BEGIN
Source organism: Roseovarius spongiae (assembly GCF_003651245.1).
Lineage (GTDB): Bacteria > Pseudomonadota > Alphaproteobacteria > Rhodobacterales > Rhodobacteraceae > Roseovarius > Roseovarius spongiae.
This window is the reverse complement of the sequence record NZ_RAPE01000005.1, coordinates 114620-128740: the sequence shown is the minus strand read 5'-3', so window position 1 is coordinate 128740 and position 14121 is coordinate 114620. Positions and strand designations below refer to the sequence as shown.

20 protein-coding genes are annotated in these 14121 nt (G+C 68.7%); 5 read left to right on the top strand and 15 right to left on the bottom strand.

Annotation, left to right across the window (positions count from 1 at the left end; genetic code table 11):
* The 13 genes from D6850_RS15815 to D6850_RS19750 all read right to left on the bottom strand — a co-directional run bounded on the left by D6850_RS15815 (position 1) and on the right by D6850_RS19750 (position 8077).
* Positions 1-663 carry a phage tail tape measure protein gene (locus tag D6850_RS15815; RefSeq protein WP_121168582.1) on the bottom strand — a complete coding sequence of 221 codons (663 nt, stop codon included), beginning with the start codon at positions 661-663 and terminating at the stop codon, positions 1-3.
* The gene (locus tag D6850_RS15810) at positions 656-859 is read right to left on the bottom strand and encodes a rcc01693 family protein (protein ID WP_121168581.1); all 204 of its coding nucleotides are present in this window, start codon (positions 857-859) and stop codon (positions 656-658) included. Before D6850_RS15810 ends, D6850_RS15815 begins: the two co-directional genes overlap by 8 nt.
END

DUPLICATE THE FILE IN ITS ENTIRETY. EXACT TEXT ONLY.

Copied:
Source organism: Roseovarius spongiae (assembly GCF_003651245.1).
Lineage (GTDB): Bacteria > Pseudomonadota > Alphaproteobacteria > Rhodobacterales > Rhodobacteraceae > Roseovarius > Roseovarius spongiae.
This window is the reverse complement of the sequence record NZ_RAPE01000005.1, coordinates 114620-128740: the sequence shown is the minus strand read 5'-3', so window position 1 is coordinate 128740 and position 14121 is coordinate 114620. Positions and strand designations below refer to the sequence as shown.

20 protein-coding genes are annotated in these 14121 nt (G+C 68.7%); 5 read left to right on the top strand and 15 right to left on the bottom strand.

Annotation, left to right across the window (positions count from 1 at the left end; genetic code table 11):
* The 13 genes from D6850_RS15815 to D6850_RS19750 all read right to left on the bottom strand — a co-directional run bounded on the left by D6850_RS15815 (position 1) and on the right by D6850_RS19750 (position 8077).
* Positions 1-663 carry a phage tail tape measure protein gene (locus tag D6850_RS15815; RefSeq protein WP_121168582.1) on the bottom strand — a complete coding sequence of 221 codons (663 nt, stop codon included), beginning with the start codon at positions 661-663 and terminating at the stop codon, positions 1-3.
* The gene (locus tag D6850_RS15810) at positions 656-859 is read right to left on the bottom strand and encodes a rcc01693 family protein (protein ID WP_121168581.1); all 204 of its coding nucleotides are present in this window, start codon (positions 857-859) and stop codon (positions 656-658) included. Before D6850_RS15810 ends, D6850_RS15815 begins: the two co-directional genes overlap by 8 nt.